An Overview of Capital Punishment Essay

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An Overview of Capital Punishment

Introduction

Capital punishment is punishment by death for committing a crime. Since

the early 1800's most executions have resulted from convictions for murder. The

death penalty has also been imposed for such serious crimes as armed robbery,

kidnapping, rape, and treason. There is much disagreement about

whether or not capital punishment is effective in discouraging crime.

In the early 1990's, 36 states of the United States had laws that permitted

the death penalty. These laws were greatly influenced by a 1972 decision of the

Supreme Court of the United States which had banned the death penalty as it was

then imposed, describing the carrying out of the
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Some of the more vicious methods were stoning, impaling,

boiling in oil, burned alive, and being stretched on the rack.

One of the most notorious ways of executions was being beheaded by a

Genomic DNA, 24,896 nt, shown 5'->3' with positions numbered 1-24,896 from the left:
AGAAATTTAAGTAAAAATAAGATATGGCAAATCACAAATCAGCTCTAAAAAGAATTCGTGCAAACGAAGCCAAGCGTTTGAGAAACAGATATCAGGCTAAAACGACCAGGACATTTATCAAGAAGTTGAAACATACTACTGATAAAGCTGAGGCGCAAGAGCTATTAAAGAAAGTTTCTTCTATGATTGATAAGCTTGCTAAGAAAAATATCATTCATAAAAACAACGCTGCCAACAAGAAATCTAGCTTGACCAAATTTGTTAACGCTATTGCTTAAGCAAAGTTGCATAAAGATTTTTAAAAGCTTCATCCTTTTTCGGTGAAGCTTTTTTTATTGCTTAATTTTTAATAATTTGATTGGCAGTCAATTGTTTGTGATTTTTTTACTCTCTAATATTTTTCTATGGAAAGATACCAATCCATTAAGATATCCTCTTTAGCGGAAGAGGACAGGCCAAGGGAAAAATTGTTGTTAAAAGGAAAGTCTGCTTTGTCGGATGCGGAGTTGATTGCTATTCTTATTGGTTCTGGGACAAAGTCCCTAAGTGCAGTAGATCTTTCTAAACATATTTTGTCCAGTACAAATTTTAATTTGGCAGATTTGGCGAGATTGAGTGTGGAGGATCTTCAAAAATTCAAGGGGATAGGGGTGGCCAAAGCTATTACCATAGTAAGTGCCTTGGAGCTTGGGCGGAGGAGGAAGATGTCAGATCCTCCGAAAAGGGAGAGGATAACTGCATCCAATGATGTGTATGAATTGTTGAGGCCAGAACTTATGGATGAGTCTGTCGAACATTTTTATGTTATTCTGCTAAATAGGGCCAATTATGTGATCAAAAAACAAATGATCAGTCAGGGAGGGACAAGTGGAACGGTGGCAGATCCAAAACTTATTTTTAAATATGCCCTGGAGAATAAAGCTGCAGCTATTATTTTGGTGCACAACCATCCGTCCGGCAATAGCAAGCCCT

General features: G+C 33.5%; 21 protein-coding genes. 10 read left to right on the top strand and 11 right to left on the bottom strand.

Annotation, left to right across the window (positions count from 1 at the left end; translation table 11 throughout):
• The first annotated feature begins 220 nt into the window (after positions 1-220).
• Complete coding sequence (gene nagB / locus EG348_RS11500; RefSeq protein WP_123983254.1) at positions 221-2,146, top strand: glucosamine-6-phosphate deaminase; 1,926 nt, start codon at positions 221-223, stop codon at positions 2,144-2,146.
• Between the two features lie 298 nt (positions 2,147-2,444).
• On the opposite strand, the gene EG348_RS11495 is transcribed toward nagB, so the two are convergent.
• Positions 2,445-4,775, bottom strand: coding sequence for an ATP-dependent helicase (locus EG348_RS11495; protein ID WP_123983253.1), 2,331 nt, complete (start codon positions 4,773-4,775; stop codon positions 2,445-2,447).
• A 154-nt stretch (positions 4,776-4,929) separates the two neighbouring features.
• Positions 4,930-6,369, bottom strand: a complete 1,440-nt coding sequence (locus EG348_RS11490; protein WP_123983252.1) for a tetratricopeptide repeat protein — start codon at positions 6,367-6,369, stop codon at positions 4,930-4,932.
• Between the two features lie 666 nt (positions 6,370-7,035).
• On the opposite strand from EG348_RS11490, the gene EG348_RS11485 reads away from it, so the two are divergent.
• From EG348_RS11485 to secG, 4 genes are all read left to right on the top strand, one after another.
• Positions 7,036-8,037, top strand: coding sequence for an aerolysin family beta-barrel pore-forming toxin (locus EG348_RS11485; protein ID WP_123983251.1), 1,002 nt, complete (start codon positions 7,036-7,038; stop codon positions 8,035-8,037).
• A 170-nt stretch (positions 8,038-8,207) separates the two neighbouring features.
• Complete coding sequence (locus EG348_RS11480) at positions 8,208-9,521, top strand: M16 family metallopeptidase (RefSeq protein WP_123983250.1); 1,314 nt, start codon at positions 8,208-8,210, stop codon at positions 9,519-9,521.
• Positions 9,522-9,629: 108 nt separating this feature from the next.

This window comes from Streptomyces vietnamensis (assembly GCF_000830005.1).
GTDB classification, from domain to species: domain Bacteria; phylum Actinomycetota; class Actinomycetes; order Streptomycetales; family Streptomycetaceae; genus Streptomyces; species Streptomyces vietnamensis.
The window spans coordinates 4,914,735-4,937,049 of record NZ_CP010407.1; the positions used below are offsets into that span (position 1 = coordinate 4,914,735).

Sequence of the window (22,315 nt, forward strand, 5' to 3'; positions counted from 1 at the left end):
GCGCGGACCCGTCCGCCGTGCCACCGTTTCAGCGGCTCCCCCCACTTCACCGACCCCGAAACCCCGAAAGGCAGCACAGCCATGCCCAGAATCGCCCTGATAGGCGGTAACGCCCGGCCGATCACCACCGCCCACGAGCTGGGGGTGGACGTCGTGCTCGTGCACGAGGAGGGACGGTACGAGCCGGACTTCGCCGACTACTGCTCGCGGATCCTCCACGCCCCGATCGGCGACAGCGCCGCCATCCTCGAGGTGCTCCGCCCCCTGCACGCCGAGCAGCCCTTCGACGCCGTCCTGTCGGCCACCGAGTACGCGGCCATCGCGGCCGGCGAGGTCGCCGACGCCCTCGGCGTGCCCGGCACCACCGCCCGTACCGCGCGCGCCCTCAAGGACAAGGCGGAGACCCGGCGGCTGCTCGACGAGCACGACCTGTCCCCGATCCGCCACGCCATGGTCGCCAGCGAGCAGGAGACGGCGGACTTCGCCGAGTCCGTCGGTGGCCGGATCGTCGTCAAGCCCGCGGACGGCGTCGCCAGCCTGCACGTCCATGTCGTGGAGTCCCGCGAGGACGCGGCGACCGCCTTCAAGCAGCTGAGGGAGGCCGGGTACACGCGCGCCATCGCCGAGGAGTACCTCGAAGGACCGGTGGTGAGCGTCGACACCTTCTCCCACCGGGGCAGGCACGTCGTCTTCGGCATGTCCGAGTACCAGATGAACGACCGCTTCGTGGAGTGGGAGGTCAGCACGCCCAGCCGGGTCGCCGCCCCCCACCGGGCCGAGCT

guillotine. This machine, invented by Joseph Ignace Guillotin (1738-1814),

became the official instrument of execution in France during the French

Revolution. It dropped a huge knife that cut off the victim's head. It was

regarded as quick and merciful. The guillotine was used until 1981, when

capital punishment was abolished in France.

The death penalty was a popular method of punishment in England.

Imprisonment was hardly ever used. In the 15th century there were eight capital

crimes: treason , petty treason, murder, larceny, robbery, burglary, rape, and

arson. Other crimes were soon added to the list, so that by the year 1780 there

were 350.

Executions were common enough to require gallows in every district of

London. Bodies were sometimes left hanging as a warning to other would-be

criminals. If the hangman were so inclined, he might give the convicted brandy

to dull his senses or pull on his legs so he would die quicker.

It was estimated that between the years 1805 and 1810, 3,000 death

sentences were handed out. At this time, however, the laws were not strictly

enforced. A large number of criminals were never executed because of royal

pardon or the "benefit of

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